Fourteen-time Grammy Award-winning artist Alicia Keys, 30, had her first baby more than a year ago, a handsome bundle of joy named Egypt. He has "the most perfect eyes and beautiful nose, the sweetest lips, and skin so soft and kissable! Never have I felt such disbelief, such awe, humility, godliness, such strength, power, and possibility," the singer gushes about her son on her blog. Keys and her husband, music producer, rapper, and entrepreneur Swizz Beatz, 33, chose the unusual moniker as a nod to the enduring power of the ancient pyramids built more than two millennia ago in Africa.
Long before Keys fully understood the enduring power of a parent's love, she found the massive scale of suffering among the world's children too dire to ignore. After touring impoverished South Africa for the first time eight years ago, she saw up close how that suffering compounds when HIV is involved.
CD4 cells are a type of white blood cell that fights infection. Another name for them is T-helper cells. CD4 cells are made in the spleen, lymph nodes, and thymus gland, which are part of the lymph or infection-fighting system. CD4 cells move throughout your body, helping to identify and destroy germs such as bacteria and viruses.
The CD4 count measures the number of CD4 cells in a sample of your blood drawn by a needle from a vein in your arm. Along with other tests, the CD4 count helps tell how...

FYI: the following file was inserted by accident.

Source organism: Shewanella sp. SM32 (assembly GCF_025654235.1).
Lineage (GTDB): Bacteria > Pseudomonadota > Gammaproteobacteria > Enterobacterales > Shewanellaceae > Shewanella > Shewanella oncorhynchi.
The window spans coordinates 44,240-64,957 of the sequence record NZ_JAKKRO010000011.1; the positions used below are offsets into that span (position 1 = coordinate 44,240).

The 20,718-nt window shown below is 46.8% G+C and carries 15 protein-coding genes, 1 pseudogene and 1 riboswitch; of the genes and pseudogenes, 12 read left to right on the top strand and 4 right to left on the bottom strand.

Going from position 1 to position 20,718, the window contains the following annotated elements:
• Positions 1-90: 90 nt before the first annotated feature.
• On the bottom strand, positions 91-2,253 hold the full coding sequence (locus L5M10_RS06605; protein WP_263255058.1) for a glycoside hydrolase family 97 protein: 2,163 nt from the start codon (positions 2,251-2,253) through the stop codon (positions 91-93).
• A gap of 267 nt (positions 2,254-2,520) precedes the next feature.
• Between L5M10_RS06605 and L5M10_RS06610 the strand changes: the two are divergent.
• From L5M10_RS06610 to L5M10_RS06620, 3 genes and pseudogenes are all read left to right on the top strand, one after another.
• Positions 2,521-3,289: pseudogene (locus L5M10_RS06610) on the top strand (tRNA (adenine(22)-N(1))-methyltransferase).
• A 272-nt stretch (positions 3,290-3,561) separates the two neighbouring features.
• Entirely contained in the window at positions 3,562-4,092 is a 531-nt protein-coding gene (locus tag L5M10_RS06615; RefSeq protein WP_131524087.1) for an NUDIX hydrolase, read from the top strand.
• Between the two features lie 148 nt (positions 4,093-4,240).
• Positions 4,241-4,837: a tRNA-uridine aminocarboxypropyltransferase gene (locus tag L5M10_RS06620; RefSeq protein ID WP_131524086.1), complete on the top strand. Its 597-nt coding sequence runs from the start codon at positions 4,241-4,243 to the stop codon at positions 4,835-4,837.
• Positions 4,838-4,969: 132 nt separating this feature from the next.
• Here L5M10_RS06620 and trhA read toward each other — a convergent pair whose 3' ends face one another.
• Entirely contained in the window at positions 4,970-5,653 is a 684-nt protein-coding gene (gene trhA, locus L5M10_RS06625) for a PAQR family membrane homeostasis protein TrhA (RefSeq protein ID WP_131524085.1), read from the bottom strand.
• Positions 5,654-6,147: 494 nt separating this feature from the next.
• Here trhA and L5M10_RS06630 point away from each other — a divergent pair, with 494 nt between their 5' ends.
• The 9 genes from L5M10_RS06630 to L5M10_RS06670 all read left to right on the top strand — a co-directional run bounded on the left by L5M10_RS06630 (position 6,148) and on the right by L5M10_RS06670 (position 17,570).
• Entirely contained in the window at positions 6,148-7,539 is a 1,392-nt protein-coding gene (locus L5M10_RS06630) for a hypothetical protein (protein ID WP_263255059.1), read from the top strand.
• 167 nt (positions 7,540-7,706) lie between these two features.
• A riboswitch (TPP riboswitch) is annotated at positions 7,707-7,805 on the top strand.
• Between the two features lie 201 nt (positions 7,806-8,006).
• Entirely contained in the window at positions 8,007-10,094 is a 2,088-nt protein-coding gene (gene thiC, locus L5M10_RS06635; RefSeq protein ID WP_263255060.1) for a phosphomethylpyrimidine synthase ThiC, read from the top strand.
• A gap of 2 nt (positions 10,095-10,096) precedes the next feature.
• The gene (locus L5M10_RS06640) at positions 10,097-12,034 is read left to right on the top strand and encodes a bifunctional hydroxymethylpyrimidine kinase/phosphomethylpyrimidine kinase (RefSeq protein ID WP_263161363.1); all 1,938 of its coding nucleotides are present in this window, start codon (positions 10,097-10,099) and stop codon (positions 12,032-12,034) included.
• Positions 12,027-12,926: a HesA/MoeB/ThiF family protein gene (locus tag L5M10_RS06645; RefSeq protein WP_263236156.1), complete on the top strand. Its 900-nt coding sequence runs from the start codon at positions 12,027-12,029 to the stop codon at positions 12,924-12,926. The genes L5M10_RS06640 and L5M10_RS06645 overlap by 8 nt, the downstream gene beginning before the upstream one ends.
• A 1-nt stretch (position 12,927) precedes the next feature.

"I couldn't turn my back on all I'd seen," Keys tells WebMD. She'd witnessed AIDS orphans and widows across that continent struggling to survive; babies and kids of all ages battling the ravages of the disease they'd inherited from their infected parents; and the elderly -- poor and often incapacitated themselves -- caring for their dead children's offspring because no one else was left to do the job. An entire generation had been destroyed.
Keys: 'To Have to Deal with All These Things'
Enter AIDS activist Leigh Blake. She is the innovative producer behind the 1990s' "Red Hot + Blue," the first concert event and album that banded together musical artists for AIDS efforts. Blake invited Keys to join her on that first eye-opening trip back in 2002, lobbying the voice behind such hits as "Fallin'" and "A Woman's Worth" to use her clout to shine a light on the global AIDS movement and to get involved herself.
The two toured threadbare medical clinics and destitute villages where the poorest of Africans needed the simplest of interventions: antiretroviral medications (ARVs), which at that time were neither affordable nor accessible in third-world nations.
"We don't see more than 16 million U.S. orphans in America because we don't allow it to happen," Blake says. "In the United States, if you need the drugs, you get the drugs. But not too long ago, if you were poor in Africa and had no voice, you didn't. And you died."